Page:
The Liberal Democratic Party and Liberal Party reached a formal agreement at working-level discussions Friday to cut the number of bureaucrats by 25 percent over a 10-year period starting next year.

The two parties also agreed to reduce the number of Cabinet ministers to 14, but said the prime minister can appoint up to three additional ministers if necessary. The measure will be implemented Jan. 1, 2001, along with other administrative reforms, according to members of the working group.

“The two parties have fully agreed that politicians should respond to public demands (for administrative reforms) despite difficulties,” Takamori Makino from the LDP said, appearing at a joint news conference with Liberal Party legislator Eiichi Nakamura following their agreement on the issue.

The agreement will be reflected in an administrative reform outline to be approved by the Cabinet next Tuesday. A set of bills will be drawn up based on the outline.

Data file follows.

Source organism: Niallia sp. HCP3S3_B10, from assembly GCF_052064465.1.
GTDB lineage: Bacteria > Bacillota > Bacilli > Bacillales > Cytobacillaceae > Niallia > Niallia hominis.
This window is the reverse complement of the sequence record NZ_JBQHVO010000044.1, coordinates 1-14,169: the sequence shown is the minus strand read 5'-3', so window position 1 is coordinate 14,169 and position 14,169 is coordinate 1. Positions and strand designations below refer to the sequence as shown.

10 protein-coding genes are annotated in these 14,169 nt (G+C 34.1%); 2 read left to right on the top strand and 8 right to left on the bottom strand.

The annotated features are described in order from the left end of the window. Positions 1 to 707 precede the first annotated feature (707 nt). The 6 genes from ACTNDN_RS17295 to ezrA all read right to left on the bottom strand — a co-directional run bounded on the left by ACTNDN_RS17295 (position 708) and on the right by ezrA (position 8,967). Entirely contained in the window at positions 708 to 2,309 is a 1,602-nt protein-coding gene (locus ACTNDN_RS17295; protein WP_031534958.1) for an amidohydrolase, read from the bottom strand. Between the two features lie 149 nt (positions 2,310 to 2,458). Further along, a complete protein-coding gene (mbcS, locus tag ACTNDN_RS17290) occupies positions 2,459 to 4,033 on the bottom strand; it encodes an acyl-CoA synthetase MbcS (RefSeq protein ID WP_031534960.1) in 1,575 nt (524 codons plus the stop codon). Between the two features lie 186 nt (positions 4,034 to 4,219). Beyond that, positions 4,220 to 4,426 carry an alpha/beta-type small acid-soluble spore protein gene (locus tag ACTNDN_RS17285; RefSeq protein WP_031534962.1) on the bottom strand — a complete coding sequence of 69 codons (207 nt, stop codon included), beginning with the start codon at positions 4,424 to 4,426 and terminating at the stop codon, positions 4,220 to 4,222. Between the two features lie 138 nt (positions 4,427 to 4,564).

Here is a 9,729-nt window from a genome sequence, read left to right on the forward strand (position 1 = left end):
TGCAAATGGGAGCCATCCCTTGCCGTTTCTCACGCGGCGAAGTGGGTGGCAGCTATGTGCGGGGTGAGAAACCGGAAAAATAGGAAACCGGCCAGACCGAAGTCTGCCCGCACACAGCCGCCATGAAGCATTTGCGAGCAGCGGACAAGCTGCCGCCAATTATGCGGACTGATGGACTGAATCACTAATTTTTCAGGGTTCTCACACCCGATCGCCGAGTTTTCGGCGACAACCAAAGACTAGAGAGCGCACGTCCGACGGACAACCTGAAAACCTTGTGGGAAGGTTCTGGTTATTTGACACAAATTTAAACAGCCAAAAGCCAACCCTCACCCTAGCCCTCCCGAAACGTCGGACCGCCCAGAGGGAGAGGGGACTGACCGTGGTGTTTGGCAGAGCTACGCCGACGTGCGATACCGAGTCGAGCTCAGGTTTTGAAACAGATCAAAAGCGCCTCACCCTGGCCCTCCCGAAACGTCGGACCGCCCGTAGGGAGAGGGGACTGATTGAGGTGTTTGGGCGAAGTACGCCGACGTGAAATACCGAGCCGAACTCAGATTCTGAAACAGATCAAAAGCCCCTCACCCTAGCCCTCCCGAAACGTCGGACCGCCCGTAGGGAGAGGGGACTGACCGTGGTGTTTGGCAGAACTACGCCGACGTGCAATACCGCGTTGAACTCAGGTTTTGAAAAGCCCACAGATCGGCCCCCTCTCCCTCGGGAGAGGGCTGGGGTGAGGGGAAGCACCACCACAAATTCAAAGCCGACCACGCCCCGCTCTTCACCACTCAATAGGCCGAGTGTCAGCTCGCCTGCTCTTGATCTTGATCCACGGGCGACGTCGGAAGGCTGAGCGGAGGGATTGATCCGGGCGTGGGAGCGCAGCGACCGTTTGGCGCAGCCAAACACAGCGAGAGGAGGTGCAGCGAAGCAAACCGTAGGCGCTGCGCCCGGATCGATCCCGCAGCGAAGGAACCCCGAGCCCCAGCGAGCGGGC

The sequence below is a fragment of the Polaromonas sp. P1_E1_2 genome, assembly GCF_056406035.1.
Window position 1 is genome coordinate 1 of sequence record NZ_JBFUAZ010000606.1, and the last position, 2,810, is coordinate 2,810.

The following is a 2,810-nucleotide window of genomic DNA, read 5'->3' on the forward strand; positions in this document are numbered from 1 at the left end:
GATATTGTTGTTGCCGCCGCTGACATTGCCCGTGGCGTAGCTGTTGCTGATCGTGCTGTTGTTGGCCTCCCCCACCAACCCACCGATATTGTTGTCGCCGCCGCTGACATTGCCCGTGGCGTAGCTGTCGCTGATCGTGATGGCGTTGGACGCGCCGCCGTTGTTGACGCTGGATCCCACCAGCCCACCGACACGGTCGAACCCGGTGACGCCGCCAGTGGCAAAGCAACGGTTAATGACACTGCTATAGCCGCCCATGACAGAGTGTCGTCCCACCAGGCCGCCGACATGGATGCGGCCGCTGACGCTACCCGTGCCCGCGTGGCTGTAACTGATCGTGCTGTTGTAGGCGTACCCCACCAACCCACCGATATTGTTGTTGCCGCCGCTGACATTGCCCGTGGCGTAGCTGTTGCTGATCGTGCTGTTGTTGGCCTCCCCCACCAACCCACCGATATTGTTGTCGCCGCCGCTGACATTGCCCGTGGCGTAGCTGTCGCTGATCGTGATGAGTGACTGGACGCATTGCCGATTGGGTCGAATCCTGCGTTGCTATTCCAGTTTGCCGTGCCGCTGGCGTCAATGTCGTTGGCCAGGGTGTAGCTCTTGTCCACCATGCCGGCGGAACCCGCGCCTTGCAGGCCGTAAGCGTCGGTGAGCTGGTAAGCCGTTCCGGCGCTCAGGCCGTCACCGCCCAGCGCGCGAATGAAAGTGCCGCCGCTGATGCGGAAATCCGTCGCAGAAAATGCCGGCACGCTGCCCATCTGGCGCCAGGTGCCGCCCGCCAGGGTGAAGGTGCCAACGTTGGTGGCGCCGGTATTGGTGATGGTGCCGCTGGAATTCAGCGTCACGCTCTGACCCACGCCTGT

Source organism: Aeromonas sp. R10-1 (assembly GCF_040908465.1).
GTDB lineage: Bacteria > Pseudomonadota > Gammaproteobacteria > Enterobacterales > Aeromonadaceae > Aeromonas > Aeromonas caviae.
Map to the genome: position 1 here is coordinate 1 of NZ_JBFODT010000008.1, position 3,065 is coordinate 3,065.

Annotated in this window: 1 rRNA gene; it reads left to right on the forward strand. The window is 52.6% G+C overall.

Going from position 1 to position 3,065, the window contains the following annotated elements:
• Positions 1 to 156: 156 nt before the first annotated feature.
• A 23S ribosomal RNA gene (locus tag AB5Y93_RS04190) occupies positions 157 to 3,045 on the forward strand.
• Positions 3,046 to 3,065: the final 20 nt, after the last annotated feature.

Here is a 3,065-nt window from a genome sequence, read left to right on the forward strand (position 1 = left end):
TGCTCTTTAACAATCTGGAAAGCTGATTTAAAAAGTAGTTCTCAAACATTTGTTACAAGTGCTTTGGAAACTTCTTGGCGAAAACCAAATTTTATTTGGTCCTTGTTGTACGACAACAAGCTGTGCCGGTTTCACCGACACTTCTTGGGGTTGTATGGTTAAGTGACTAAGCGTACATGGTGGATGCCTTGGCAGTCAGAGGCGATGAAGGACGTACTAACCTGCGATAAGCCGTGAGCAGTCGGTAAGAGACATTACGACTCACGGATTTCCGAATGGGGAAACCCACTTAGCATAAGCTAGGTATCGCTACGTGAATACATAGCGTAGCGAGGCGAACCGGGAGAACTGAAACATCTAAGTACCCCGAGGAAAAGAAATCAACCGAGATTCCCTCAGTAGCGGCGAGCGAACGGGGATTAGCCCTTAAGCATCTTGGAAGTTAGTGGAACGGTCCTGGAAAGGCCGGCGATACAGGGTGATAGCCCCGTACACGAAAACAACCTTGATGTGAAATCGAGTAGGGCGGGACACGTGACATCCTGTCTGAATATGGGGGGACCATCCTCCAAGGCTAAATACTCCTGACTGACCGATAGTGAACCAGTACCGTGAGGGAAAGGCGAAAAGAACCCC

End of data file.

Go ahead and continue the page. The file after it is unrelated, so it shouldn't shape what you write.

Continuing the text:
The issue of administrative reforms and a cut in the number of bureaucrats was one of the policy agendas agreed upon between Prime Minister Keizo Obuchi and Liberal Party leader Ichiro Ozawa in November.

While the LDP had resisted the Liberal Party’s proposal to cut the number of bureaucrats by 25 percent, it finally gave in to the Liberal Party’s demands. Nakamura told reporters that he is fully satisfied with the results.

The Liberal Party proposed during the discussions that the Defense Agency be upgraded to ministry status and that the two parties start discussions over the issue, he said.

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